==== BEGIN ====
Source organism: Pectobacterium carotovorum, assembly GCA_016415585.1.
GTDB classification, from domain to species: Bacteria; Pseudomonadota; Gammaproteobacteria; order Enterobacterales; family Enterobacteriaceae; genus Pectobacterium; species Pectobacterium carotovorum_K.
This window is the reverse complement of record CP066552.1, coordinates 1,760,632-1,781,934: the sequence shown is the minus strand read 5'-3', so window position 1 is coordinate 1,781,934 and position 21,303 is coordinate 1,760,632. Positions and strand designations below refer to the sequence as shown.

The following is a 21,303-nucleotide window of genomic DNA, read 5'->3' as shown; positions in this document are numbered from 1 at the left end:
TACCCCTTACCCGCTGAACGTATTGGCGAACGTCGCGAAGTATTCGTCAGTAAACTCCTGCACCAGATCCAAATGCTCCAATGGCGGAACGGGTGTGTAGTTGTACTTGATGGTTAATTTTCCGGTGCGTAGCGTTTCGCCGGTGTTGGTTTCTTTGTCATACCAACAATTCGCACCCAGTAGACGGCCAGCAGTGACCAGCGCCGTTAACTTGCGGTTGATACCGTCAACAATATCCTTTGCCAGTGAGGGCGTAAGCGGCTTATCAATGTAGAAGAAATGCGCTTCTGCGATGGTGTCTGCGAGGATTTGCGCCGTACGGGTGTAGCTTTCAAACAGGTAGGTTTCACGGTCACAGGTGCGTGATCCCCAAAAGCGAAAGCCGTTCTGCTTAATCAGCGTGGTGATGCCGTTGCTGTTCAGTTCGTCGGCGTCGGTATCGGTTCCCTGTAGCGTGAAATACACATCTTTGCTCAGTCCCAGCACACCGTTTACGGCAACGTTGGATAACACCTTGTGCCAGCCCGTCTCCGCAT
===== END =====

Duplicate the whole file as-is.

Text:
Source organism: Pectobacterium carotovorum, assembly GCA_016415585.1.
GTDB classification, from domain to species: Bacteria; Pseudomonadota; Gammaproteobacteria; order Enterobacterales; family Enterobacteriaceae; genus Pectobacterium; species Pectobacterium carotovorum_K.
This window is the reverse complement of record CP066552.1, coordinates 1,760,632-1,781,934: the sequence shown is the minus strand read 5'-3', so window position 1 is coordinate 1,781,934 and position 21,303 is coordinate 1,760,632. Positions and strand designations below refer to the sequence as shown.

The following is a 21,303-nucleotide window of genomic DNA, read 5'->3' as shown; positions in this document are numbered from 1 at the left end:
TACCCCTTACCCGCTGAACGTATTGGCGAACGTCGCGAAGTATTCGTCAGTAAACTCCTGCACCAGATCCAAATGCTCCAATGGCGGAACGGGTGTGTAGTTGTACTTGATGGTTAATTTTCCGGTGCGTAGCGTTTCGCCGGTGTTGGTTTCTTTGTCATACCAACAATTCGCACCCAGTAGACGGCCAGCAGTGACCAGCGCCGTTAACTTGCGGTTGATACCGTCAACAATATCCTTTGCCAGTGAGGGCGTAAGCGGCTTATCAATGTAGAAGAAATGCGCTTCTGCGATGGTGTCTGCGAGGATTTGCGCCGTACGGGTGTAGCTTTCAAACAGGTAGGTTTCACGGTCACAGGTGCGTGATCCCCAAAAGCGAAAGCCGTTCTGCTTAATCAGCGTGGTGATGCCGTTGCTGTTCAGTTCGTCGGCGTCGGTATCGGTTCCCTGTAGCGTGAAATACACATCTTTGCTCAGTCCCAGCACACCGTTTACGGCAACGTTGGATAACACCTTGTGCCAGCCCGTCTCCGCAT